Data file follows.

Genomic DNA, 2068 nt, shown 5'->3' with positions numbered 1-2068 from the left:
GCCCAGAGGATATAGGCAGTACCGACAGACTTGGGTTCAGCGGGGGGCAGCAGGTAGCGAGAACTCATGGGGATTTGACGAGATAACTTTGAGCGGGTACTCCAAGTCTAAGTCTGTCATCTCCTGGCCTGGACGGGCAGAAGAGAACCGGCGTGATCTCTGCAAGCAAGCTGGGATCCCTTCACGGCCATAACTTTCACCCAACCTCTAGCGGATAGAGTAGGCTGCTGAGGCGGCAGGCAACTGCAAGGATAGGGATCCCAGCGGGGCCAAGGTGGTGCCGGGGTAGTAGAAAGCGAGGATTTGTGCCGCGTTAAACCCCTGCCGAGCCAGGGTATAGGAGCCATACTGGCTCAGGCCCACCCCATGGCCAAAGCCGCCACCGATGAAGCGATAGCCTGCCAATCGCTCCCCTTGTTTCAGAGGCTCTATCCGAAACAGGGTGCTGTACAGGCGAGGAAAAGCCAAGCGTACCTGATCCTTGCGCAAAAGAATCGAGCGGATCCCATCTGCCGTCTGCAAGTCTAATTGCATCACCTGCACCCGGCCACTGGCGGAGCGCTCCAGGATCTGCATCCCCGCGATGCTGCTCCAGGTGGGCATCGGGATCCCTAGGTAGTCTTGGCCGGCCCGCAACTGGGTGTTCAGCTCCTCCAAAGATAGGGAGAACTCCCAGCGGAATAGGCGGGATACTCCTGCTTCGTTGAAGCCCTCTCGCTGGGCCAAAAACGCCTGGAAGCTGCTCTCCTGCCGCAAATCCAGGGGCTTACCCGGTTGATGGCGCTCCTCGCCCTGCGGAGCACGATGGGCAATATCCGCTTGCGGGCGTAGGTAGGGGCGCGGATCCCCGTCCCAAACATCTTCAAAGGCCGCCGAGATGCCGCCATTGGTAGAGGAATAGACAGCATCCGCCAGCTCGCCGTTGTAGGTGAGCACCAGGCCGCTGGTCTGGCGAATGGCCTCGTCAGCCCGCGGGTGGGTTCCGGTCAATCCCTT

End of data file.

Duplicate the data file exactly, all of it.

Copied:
Genomic DNA, 2068 nt, shown 5'->3' with positions numbered 1-2068 from the left:
GCCCAGAGGATATAGGCAGTACCGACAGACTTGGGTTCAGCGGGGGGCAGCAGGTAGCGAGAACTCATGGGGATTTGACGAGATAACTTTGAGCGGGTACTCCAAGTCTAAGTCTGTCATCTCCTGGCCTGGACGGGCAGAAGAGAACCGGCGTGATCTCTGCAAGCAAGCTGGGATCCCTTCACGGCCATAACTTTCACCCAACCTCTAGCGGATAGAGTAGGCTGCTGAGGCGGCAGGCAACTGCAAGGATAGGGATCCCAGCGGGGCCAAGGTGGTGCCGGGGTAGTAGAAAGCGAGGATTTGTGCCGCGTTAAACCCCTGCCGAGCCAGGGTATAGGAGCCATACTGGCTCAGGCCCACCCCATGGCCAAAGCCGCCACCGATGAAGCGATAGCCTGCCAATCGCTCCCCTTGTTTCAGAGGCTCTATCCGAAACAGGGTGCTGTACAGGCGAGGAAAAGCCAAGCGTACCTGATCCTTGCGCAAAAGAATCGAGCGGATCCCATCTGCCGTCTGCAAGTCTAATTGCATCACCTGCACCCGGCCACTGGCGGAGCGCTCCAGGATCTGCATCCCCGCGATGCTGCTCCAGGTGGGCATCGGGATCCCTAGGTAGTCTTGGCCGGCCCGCAACTGGGTGTTCAGCTCCTCCAAAGATAGGGAGAACTCCCAGCGGAATAGGCGGGATACTCCTGCTTCGTTGAAGCCCTCTCGCTGGGCCAAAAACGCCTGGAAGCTGCTCTCCTGCCGCAAATCCAGGGGCTTACCCGGTTGATGGCGCTCCTCGCCCTGCGGAGCACGATGGGCAATATCCGCTTGCGGGCGTAGGTAGGGGCGCGGATCCCCGTCCCAAACATCTTCAAAGGCCGCCGAGATGCCGCCATTGGTAGAGGAATAGACAGCATCCGCCAGCTCGCCGTTGTAGGTGAGCACCAGGCCGCTGGTCTGGCGAATGGCCTCGTCAGCCCGCGGGTGGGTTCCGGTCAATCCCTT